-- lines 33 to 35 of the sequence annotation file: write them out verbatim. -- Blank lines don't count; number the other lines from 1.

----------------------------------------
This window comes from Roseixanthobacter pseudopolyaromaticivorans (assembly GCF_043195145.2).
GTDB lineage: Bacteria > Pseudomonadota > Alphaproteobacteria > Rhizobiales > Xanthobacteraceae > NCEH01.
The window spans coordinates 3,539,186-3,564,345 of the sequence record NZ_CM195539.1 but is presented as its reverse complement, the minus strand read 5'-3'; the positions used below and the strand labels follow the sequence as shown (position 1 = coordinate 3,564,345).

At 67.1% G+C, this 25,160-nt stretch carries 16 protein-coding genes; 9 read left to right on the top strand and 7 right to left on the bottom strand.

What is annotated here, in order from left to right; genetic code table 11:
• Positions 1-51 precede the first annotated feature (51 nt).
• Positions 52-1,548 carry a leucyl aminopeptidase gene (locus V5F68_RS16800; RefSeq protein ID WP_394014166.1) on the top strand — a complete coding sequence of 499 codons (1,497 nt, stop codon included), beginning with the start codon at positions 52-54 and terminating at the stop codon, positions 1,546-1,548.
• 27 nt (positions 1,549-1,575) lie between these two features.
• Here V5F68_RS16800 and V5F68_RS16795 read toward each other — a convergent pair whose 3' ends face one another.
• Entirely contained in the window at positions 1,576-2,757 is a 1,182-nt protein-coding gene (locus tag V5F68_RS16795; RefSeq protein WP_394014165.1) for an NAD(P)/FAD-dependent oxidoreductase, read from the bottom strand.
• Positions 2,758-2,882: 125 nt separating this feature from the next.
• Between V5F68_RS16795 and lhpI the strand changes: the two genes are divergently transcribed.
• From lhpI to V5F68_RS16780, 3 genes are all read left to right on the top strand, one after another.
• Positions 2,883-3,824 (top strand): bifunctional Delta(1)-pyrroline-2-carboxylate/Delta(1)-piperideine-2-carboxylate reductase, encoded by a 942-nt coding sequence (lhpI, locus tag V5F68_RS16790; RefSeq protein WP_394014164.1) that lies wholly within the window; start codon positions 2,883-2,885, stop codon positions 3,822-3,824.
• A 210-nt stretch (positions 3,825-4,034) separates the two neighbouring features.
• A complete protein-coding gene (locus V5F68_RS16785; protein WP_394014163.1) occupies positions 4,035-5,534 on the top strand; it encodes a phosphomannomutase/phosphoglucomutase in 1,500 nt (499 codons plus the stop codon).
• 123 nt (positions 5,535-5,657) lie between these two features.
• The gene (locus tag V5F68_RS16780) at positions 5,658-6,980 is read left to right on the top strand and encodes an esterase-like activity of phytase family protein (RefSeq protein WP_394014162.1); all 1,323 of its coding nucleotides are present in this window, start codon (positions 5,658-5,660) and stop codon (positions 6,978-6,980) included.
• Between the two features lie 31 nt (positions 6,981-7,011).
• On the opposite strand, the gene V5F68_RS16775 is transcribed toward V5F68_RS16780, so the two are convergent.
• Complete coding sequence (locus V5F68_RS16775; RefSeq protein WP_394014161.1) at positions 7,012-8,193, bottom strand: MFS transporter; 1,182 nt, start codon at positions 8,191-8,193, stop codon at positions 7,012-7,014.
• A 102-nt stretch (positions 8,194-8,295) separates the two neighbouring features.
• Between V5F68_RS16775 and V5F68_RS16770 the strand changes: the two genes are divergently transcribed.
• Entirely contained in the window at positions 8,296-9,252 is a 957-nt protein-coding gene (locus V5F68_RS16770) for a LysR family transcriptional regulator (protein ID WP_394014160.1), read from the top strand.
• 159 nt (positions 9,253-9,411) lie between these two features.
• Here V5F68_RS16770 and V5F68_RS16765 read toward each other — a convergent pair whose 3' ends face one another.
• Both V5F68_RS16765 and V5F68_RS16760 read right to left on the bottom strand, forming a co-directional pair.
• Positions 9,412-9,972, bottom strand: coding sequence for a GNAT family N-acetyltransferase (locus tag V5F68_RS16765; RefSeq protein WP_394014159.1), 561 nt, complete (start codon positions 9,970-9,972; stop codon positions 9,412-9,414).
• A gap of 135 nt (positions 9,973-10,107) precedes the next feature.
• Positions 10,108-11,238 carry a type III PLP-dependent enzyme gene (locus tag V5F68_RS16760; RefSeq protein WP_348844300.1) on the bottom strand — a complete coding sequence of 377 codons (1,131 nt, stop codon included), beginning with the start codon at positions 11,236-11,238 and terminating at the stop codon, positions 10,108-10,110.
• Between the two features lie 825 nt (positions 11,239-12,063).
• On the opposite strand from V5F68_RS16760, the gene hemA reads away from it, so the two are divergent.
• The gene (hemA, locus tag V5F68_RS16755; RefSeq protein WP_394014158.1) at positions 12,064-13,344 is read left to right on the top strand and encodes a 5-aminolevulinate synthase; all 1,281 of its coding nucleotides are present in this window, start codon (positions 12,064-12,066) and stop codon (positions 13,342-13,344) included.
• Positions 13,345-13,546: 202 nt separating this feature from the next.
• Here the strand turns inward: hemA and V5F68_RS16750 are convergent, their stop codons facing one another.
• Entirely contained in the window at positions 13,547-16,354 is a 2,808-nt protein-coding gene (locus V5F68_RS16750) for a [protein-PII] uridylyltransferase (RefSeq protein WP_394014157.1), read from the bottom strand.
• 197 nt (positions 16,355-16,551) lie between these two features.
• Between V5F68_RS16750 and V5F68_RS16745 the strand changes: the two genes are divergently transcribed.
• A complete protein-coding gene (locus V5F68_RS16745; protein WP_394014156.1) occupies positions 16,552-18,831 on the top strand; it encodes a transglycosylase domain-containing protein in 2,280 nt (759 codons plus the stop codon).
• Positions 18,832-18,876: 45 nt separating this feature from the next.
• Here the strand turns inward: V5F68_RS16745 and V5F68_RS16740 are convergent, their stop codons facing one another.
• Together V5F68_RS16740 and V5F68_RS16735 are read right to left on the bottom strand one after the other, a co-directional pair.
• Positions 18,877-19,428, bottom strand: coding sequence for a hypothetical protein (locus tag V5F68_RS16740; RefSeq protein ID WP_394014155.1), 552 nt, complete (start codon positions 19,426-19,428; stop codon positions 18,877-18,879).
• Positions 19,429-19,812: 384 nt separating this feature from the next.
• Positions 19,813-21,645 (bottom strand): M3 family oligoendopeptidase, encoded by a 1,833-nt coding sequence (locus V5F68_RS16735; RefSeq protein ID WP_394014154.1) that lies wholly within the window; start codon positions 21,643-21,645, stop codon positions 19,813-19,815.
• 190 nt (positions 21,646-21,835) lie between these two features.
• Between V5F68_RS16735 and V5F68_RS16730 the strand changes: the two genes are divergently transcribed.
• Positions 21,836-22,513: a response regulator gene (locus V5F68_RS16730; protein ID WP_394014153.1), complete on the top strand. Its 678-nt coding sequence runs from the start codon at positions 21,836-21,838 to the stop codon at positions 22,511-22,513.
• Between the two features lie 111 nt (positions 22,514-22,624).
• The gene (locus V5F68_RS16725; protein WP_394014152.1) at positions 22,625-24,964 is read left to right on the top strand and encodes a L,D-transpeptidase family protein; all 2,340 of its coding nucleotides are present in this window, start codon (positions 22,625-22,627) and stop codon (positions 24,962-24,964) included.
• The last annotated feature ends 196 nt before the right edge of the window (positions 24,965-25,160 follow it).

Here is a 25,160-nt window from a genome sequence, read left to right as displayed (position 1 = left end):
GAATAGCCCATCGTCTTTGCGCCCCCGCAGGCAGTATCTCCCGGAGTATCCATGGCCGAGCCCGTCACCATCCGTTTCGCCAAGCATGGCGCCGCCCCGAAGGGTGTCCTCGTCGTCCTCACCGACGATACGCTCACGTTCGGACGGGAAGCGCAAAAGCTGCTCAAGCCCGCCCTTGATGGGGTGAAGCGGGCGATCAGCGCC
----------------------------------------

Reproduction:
• The gene (hemA, locus tag V5F68_RS16755; RefSeq protein WP_394014158.1) at positions 12,064-13,344 is read left to right on the top strand and encodes a 5-aminolevulinate synthase; all 1,281 of its coding nucleotides are present in this window, start codon (positions 12,064-12,066) and stop codon (positions 13,342-13,344) included.
• Positions 13,345-13,546: 202 nt separating this feature from the next.
• Here the strand turns inward: hemA and V5F68_RS16750 are convergent, their stop codons facing one another.